Preston Siegler, 18, carried a sign Thursday evening that read, “Women belong in the (H)ouse … and the Senate.”
“It’s true,” Siegler said at Columbia’s 25th annual “I Believe Anita Hill Party.”
For 25 years, a Columbia group has gathered annually to mark the testimony of Anita Hill before the U.S. Senate Judiciary Committee in 1991 about alleged sexual harassment by her former supervisor, Clarence Thomas, then a nominee for the Supreme Court.
This year, they heard from Hill herself and also considered the possibility of the first woman president of the United States.
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Siegler, a freshman at Columbia College, said her male high school classmates in Aiken told her there was no way a woman would lead the country.
But, with Hillary Clinton as the Democratic candidate for president, that possibility is “really inspiring,” Siegler said.
Hill addressed the packed gathering at 701 Whaley on Thursday, telling the mostly female crowd, “I don’t want you to forget (how difficult) it is for people to come forward even today.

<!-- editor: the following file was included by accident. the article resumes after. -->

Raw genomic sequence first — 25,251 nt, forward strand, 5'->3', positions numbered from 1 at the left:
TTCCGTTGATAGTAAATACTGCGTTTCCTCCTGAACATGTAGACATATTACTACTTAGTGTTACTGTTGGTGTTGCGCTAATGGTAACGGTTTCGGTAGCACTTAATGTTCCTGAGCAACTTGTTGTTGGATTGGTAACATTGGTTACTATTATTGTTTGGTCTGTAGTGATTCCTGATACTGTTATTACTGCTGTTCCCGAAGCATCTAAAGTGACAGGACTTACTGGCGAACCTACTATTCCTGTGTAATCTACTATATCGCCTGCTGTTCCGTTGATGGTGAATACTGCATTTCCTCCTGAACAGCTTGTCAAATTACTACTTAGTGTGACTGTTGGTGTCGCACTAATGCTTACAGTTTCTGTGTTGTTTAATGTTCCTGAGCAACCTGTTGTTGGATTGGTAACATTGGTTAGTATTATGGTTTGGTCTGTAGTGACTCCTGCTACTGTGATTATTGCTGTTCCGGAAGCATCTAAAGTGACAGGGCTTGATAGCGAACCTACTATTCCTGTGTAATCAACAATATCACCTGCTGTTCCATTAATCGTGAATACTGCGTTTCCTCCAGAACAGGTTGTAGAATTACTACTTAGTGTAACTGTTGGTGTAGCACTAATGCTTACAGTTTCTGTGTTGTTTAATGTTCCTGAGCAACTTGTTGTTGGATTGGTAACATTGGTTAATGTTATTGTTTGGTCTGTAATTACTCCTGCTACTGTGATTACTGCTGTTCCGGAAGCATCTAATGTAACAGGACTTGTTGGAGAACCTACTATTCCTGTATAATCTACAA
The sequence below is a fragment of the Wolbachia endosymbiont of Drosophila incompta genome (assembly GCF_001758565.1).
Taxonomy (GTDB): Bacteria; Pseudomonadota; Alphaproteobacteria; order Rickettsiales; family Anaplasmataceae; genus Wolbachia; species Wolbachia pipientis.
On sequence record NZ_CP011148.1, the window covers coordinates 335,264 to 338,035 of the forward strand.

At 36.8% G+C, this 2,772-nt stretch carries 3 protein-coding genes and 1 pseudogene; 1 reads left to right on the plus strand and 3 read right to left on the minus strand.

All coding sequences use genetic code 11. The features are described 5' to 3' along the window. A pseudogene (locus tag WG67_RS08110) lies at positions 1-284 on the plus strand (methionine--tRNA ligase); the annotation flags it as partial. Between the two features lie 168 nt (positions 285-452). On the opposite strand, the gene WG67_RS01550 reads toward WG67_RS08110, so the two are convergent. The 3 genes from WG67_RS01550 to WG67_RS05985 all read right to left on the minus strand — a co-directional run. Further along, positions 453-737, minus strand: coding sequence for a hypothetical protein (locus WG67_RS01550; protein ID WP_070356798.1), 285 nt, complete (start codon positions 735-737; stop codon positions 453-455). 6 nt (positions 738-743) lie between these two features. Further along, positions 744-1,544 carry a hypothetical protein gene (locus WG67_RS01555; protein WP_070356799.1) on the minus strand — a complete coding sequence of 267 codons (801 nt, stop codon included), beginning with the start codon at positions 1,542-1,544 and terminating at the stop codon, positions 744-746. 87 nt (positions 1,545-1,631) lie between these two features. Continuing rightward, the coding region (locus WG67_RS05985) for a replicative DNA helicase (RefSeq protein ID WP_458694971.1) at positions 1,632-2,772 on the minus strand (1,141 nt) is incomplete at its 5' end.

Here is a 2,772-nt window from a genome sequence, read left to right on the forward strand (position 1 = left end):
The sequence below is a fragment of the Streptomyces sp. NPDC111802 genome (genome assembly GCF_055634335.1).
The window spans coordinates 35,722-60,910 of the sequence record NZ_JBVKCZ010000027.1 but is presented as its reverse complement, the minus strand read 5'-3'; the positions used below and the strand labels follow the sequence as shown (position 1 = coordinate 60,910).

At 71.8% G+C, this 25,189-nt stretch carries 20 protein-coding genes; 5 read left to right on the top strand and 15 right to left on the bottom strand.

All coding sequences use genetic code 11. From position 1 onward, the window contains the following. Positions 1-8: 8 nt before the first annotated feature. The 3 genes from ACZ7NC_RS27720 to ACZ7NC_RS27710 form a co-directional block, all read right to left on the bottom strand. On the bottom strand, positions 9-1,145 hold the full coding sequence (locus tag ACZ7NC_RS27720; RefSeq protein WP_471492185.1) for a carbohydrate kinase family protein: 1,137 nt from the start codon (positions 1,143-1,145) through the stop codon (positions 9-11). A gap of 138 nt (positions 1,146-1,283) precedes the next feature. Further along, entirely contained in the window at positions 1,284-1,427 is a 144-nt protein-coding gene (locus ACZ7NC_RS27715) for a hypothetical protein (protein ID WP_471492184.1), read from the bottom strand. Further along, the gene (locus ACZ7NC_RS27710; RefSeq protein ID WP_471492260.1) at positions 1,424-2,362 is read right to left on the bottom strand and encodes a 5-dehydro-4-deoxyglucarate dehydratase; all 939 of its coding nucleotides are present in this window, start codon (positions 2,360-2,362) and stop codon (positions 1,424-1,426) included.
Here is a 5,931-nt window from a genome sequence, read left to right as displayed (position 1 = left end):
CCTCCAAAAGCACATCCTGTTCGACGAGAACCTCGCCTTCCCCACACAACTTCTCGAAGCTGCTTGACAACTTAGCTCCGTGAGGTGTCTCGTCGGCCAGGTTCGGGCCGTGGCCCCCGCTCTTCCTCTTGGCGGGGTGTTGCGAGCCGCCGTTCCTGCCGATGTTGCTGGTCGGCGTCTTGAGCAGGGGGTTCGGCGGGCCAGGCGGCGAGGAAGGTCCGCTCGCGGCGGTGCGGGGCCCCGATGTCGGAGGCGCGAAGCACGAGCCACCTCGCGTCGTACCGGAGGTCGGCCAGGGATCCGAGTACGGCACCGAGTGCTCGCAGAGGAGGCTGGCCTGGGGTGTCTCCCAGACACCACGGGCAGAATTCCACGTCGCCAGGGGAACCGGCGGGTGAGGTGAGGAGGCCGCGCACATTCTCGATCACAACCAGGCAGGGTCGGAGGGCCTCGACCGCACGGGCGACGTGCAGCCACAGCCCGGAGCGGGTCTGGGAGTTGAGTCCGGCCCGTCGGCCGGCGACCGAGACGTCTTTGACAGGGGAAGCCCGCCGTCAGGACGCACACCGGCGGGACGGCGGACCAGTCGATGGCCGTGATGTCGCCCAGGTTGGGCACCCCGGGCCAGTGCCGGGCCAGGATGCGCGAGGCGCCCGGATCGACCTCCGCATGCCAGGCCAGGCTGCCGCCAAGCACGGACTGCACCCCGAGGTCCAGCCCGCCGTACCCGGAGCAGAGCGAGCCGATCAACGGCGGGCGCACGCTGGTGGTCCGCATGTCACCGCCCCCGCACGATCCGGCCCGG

“All of us who have been vulnerable and have been abused by a system that did not value us for the human beings we are,” Hill said, citing women who are sexually harassed or assaulted, men who stand up for what is right in the workplace, children who have been abused and LGBT people. “It is still difficult to come forward.”
Twenty-five years ago, Hill was not believed, causing Siegler to marvel Thursday night.
“It makes no sense to me” that Thomas could go on to be confirmed to the country’s highest court, the Columbia College student said.
But Hill’s decision to come forward and testify demonstrated, Siegler said, that “no matter what challenges I face, I’ll still be able to go and do what is right.”
Tootsie Holland, 84, has been attending the Anita Hill event since it was started.
Before Hill, women often kept quiet about sexual harassment, Holland said.
“She has, and we have, brought attention to the fact that sexual harassment takes place in almost all businesses,” Holland said.
Thursday night, Holland wore a button supporting Clinton for president.
It was from 2008, when Clinton lost her bid for the Democratic nomination. Holland had marked out the last two digits and written in 16.
“I did not think I would live long enough to see it.”